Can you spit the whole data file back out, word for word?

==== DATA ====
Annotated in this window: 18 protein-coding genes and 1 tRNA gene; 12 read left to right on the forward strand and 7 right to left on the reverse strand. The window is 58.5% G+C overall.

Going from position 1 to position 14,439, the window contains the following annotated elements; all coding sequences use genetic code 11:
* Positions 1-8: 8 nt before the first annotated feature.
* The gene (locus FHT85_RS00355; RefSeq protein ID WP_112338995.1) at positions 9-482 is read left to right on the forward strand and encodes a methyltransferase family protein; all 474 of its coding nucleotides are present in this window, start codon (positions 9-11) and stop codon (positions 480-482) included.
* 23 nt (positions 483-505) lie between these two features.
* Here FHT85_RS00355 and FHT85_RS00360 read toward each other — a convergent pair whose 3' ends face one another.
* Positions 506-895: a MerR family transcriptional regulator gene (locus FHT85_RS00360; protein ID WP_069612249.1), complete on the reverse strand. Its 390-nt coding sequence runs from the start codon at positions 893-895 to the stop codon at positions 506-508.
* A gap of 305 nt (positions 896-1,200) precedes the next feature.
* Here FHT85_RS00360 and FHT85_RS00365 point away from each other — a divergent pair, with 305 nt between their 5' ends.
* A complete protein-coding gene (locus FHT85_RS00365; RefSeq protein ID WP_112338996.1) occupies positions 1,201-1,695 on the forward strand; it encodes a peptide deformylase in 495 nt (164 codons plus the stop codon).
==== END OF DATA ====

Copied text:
Annotated in this window: 18 protein-coding genes and 1 tRNA gene; 12 read left to right on the forward strand and 7 right to left on the reverse strand. The window is 58.5% G+C overall.

Going from position 1 to position 14,439, the window contains the following annotated elements; all coding sequences use genetic code 11:
* Positions 1-8: 8 nt before the first annotated feature.
* The gene (locus FHT85_RS00355; RefSeq protein ID WP_112338995.1) at positions 9-482 is read left to right on the forward strand and encodes a methyltransferase family protein; all 474 of its coding nucleotides are present in this window, start codon (positions 9-11) and stop codon (positions 480-482) included.
* 23 nt (positions 483-505) lie between these two features.
* Here FHT85_RS00355 and FHT85_RS00360 read toward each other — a convergent pair whose 3' ends face one another.
* Positions 506-895: a MerR family transcriptional regulator gene (locus FHT85_RS00360; protein ID WP_069612249.1), complete on the reverse strand. Its 390-nt coding sequence runs from the start codon at positions 893-895 to the stop codon at positions 506-508.
* A gap of 305 nt (positions 896-1,200) precedes the next feature.
* Here FHT85_RS00360 and FHT85_RS00365 point away from each other — a divergent pair, with 305 nt between their 5' ends.
* A complete protein-coding gene (locus FHT85_RS00365; RefSeq protein ID WP_112338996.1) occupies positions 1,201-1,695 on the forward strand; it encodes a peptide deformylase in 495 nt (164 codons plus the stop codon).